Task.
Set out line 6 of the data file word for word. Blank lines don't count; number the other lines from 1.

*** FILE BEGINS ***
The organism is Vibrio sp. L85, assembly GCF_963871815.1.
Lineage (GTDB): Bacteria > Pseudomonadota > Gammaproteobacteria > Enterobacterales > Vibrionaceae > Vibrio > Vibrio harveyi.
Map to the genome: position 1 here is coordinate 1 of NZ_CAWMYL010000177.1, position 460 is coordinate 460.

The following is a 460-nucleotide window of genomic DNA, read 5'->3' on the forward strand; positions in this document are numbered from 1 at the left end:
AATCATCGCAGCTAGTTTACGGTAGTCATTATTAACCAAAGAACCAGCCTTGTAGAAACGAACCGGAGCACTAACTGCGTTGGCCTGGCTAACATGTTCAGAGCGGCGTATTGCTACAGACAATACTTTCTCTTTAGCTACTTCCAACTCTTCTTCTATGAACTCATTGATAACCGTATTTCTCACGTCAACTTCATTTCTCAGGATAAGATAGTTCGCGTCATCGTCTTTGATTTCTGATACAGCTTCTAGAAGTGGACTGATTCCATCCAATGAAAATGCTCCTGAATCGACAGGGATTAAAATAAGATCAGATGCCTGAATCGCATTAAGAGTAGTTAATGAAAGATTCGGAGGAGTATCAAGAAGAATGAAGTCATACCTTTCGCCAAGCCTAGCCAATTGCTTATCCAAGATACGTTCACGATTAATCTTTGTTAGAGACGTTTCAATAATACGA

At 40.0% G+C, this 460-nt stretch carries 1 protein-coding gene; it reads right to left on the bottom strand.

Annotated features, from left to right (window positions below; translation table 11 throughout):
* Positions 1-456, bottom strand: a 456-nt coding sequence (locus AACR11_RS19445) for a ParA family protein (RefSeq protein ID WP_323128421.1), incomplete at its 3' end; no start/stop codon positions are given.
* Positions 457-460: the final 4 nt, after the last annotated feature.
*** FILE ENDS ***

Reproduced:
At 40.0% G+C, this 460-nt stretch carries 1 protein-coding gene; it reads right to left on the bottom strand.